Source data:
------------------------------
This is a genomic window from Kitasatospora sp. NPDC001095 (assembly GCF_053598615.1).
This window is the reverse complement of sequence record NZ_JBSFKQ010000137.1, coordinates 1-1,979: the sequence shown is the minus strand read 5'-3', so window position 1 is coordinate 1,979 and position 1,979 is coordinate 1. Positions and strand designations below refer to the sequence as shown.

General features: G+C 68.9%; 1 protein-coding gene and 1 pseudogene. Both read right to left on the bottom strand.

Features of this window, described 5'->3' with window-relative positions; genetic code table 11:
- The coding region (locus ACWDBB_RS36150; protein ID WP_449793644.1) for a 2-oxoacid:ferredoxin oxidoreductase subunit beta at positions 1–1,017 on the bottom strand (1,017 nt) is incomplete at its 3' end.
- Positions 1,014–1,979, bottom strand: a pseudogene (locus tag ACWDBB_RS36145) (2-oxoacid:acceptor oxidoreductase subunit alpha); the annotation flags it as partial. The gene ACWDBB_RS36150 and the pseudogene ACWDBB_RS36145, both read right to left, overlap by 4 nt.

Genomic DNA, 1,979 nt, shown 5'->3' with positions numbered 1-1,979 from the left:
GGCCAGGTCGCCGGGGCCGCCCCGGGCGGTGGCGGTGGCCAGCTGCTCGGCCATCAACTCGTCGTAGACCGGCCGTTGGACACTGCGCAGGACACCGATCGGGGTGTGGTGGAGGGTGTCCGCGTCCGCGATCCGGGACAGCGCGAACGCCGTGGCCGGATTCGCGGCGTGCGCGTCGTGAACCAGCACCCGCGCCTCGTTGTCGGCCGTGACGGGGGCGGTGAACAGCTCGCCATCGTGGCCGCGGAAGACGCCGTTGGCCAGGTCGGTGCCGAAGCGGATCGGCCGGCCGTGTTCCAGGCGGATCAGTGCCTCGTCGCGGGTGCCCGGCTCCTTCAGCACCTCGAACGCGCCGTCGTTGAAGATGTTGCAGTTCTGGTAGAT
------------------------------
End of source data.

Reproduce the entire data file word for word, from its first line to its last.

This is a genomic window from Kitasatospora sp. NPDC001095 (assembly GCF_053598615.1).
This window is the reverse complement of sequence record NZ_JBSFKQ010000137.1, coordinates 1-1,979: the sequence shown is the minus strand read 5'-3', so window position 1 is coordinate 1,979 and position 1,979 is coordinate 1. Positions and strand designations below refer to the sequence as shown.

General features: G+C 68.9%; 1 protein-coding gene and 1 pseudogene. Both read right to left on the bottom strand.

Features of this window, described 5'->3' with window-relative positions; genetic code table 11:
- The coding region (locus ACWDBB_RS36150; protein ID WP_449793644.1) for a 2-oxoacid:ferredoxin oxidoreductase subunit beta at positions 1–1,017 on the bottom strand (1,017 nt) is incomplete at its 3' end.
- Positions 1,014–1,979, bottom strand: a pseudogene (locus tag ACWDBB_RS36145) (2-oxoacid:acceptor oxidoreductase subunit alpha); the annotation flags it as partial. The gene ACWDBB_RS36150 and the pseudogene ACWDBB_RS36145, both read right to left, overlap by 4 nt.

Genomic DNA, 1,979 nt, shown 5'->3' with positions numbered 1-1,979 from the left:
GGCCAGGTCGCCGGGGCCGCCCCGGGCGGTGGCGGTGGCCAGCTGCTCGGCCATCAACTCGTCGTAGACCGGCCGTTGGACACTGCGCAGGACACCGATCGGGGTGTGGTGGAGGGTGTCCGCGTCCGCGATCCGGGACAGCGCGAACGCCGTGGCCGGATTCGCGGCGTGCGCGTCGTGAACCAGCACCCGCGCCTCGTTGTCGGCCGTGACGGGGGCGGTGAACAGCTCGCCATCGTGGCCGCGGAAGACGCCGTTGGCCAGGTCGGTGCCGAAGCGGATCGGCCGGCCGTGTTCCAGGCGGATCAGTGCCTCGTCGCGGGTGCCCGGCTCCTTCAGCACCTCGAACGCGCCGTCGTTGAAGATGTTGCAGTTCTGGTAGAT